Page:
Press Release: Energize Vermont Responds to Vermont Supreme Court Decision on GMP’s Lowell Stormwater Permits

May 28, 2014 No Comments by

Decision Has Significant Impacts On Future of All Development in Vermont

RUTLAND, VT – Non-profit energy advocacy group Energize Vermont, along with neighbors of the Lowell wind project, respond to the Vermont Supreme Court’s (VSC) decision on stormwater permits issued by Vermont’s Agency of Natural Resources for the use of “level spreaders”, an alternative stormwater treatment design approved for GMP’s use on Lowell Mountain.

The group originally appealed the permits to the Public Service Board (PSB) before construction began on the 21 turbine wind project in Vermont’s Northeast Kingdom. The stormwater permit appeal was the first to be heard by the PSB. After taking more than a year to hear the case and render a decision, the PSB rejected the appeal and affirmed the permits at the end of May, after the project was fully operational.

At issue in the appeal was whether the Agency of Natural Resources (ANR) had “discretion” to permit experimental stormwater treatment protocols (STPs) even if they fail to comply with the applicable regulations in the Vermont Stormwater Management Manual. The Lowell wind project uses “level spreaders” to manage stormwater runoff from the site. The level spreaders have a history of failing on steep slopes and are not currently considered standard stormwater treatment protocols.

“After digesting the VSC’s decision, we are even more concerned that Vermont’s environment and water quality are being handed over to developers to degrade rather than to maintain and protect as required,” says Mark Whitworth, Executive Director of Energize Vermont.

Typical of decisions on appeal from Boards to the VSC, the Court once again deferred to the ANR to affirm its permits, which were developed through closed door negotiations with only GMP’s experts. In its decision, the VSC defers to ANR. ANR’s deference to GMP was evident at oral argument, where GMP’s attorney, not ANR’s, defended the Agency’s permits. “Government continues to fail to protect the citizens of Vermont and the landscape in which they live,” said Steve Wright of Ridge Protectors after reviewing the Court’s decision.

At the public hearing for the Lowell stormwater permits in 2011, ANR’s stormwater permitting specialist Kevin Burke admitted the Agency has never denied a stormwater permit.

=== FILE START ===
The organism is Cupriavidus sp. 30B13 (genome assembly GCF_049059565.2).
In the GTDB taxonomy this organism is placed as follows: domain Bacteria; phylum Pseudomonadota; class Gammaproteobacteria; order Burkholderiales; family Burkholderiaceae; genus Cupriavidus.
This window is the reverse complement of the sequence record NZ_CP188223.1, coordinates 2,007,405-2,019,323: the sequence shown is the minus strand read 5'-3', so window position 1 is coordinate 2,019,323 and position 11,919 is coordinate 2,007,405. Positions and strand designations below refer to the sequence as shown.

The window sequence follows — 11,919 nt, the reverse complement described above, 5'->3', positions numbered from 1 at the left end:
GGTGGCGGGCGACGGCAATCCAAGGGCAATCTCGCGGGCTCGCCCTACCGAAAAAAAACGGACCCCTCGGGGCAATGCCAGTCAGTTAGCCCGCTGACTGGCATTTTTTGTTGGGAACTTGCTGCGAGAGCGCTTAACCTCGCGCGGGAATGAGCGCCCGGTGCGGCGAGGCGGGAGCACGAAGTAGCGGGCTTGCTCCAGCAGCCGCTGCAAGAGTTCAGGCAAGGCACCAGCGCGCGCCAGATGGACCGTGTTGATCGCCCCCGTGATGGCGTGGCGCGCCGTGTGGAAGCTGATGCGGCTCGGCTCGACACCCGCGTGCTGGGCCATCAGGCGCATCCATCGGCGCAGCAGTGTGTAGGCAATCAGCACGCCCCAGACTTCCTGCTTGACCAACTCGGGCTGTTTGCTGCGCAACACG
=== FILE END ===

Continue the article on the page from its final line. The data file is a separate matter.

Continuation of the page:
For the use of experimental STPs to be acceptable, the applicant must meet criteria set forth in Section 1.1.2 of the Vermont Stormwater Management Manual. In the case of the Lowell wind project, Green Mountain Power admitted the current stormwater treatment design does not meet the criteria. The VSC’s decision grants ANR a new ability to go outside existing regulations to permit experimental methods while ignoring the State’s normal stormwater protection standards.

“With this VSC decision this case has gone beyond just high-elevation wind projects. ANR can wield this new found power, which will impact all types of future development in the state of Vermont. ANR can now pick and choose which rules apply,” continued Whitworth.

On the Lowell side of the mountain, Robbin Clark, president of the Lowell Mountains Group, has been on the wind project site. She observed, “I have seen the level spreaders not working. On July 3rd last year I went on the mountain tour and photographed a level spreader overflowing. The spreaders had not been maintained. They were not level and the water was not flowing level but was streaming and causing visible erosion.” The Lowell Mountains drain into the Mississquoi River on the Lowell side, which drains to Lake Champlain.

Neighbor Carol Irons lives close to the river on the Albany side. She observes, “I notice that the watershed area has changed. The river is heavily silted after a rainstorm. There are rich wetlands all along the river, and they have started to silt up.”

Whitworth concluded, “We must build renewable energy right. We can’t keep making exceptions, especially for corporations that have failed to demonstrate a significant interest in being socially responsible and environmentally friendly in our communities.”

Energize Vermont was created to educate and advocate for establishing renewable energy solutions that are in harmony with the irreplaceable character of Vermont, and that contribute to the well-being of all her people. This mission is achieved by researching, collecting, and analyzing information from all sources; and disseminating it to the public, community leaders, legislators, media, and regulators for the purpose of ensuring informed decisions for long-term stewardship of our communities.

Read the VSC Decision issued 5/23/14 here: http://vce.org/op13-180.pdf

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